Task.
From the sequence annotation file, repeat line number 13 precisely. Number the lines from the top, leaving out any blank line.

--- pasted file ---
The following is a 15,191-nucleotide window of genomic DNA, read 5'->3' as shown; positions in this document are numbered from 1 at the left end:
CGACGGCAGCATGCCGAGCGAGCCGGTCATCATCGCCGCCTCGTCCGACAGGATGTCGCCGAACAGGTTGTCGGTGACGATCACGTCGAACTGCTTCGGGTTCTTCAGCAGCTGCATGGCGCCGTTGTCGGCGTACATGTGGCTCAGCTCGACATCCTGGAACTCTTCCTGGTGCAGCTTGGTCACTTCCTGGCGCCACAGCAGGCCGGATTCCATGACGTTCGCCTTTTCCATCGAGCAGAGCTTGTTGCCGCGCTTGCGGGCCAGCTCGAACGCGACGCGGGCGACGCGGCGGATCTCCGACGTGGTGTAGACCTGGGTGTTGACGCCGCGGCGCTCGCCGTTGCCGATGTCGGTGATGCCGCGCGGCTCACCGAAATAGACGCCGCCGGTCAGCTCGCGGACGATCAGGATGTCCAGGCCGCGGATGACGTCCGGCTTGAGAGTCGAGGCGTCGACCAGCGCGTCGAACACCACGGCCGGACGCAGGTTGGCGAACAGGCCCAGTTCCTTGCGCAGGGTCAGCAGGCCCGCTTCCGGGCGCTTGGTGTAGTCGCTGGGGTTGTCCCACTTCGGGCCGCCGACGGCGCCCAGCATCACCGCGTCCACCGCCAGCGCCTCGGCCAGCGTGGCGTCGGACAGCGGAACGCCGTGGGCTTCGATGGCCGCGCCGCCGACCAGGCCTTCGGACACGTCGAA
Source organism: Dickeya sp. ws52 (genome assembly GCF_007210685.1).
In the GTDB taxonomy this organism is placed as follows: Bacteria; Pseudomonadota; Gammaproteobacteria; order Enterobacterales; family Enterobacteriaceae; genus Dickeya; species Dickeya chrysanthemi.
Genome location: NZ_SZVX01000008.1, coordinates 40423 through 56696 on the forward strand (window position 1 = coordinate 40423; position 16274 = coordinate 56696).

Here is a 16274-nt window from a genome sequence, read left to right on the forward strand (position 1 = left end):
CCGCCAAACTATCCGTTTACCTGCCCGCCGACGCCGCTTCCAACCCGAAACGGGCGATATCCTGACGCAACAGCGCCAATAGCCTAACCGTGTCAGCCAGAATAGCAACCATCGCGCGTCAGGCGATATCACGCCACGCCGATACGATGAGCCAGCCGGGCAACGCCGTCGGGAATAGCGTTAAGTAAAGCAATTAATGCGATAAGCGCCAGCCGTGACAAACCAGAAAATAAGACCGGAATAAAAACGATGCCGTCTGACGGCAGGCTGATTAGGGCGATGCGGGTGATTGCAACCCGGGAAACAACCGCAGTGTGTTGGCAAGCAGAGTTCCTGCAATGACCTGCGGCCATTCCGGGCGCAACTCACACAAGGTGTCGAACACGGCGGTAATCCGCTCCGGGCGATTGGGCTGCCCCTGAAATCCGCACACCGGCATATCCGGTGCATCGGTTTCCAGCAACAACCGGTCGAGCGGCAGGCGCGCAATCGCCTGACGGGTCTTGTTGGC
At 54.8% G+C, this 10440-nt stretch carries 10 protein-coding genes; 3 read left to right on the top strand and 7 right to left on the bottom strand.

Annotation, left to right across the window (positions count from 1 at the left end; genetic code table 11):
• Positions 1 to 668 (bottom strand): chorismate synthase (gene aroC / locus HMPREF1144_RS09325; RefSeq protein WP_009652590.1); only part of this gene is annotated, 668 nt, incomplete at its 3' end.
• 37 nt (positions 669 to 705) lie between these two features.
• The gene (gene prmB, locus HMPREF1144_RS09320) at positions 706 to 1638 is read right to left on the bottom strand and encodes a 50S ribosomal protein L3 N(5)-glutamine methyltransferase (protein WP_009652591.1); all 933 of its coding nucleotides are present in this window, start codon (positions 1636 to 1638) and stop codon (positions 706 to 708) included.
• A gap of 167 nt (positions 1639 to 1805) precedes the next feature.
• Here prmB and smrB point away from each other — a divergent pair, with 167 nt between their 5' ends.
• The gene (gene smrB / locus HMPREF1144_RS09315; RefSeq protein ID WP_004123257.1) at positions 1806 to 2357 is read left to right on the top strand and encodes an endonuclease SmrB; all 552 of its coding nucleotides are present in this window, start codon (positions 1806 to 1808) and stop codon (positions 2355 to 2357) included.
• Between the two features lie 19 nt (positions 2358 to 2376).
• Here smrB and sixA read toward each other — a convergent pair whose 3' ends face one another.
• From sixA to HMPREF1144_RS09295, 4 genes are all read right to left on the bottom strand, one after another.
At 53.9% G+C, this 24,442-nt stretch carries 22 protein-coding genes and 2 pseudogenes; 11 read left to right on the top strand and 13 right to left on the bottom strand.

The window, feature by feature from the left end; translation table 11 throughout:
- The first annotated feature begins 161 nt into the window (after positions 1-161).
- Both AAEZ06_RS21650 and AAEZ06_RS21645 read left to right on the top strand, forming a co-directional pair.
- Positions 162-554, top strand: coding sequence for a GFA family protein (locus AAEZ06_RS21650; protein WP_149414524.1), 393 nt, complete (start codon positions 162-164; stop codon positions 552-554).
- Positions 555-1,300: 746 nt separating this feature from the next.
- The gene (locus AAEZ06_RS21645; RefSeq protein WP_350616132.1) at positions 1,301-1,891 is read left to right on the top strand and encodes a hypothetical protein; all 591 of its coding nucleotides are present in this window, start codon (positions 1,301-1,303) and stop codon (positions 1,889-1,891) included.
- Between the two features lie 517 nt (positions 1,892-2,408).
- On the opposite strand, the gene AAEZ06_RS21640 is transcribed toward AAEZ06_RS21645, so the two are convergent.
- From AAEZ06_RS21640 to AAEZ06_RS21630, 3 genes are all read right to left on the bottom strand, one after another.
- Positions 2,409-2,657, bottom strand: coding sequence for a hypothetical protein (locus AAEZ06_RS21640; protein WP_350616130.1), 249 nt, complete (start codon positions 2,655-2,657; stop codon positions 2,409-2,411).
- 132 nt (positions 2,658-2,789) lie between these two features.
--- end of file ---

• A gap of 167 nt (positions 1639 to 1805) precedes the next feature.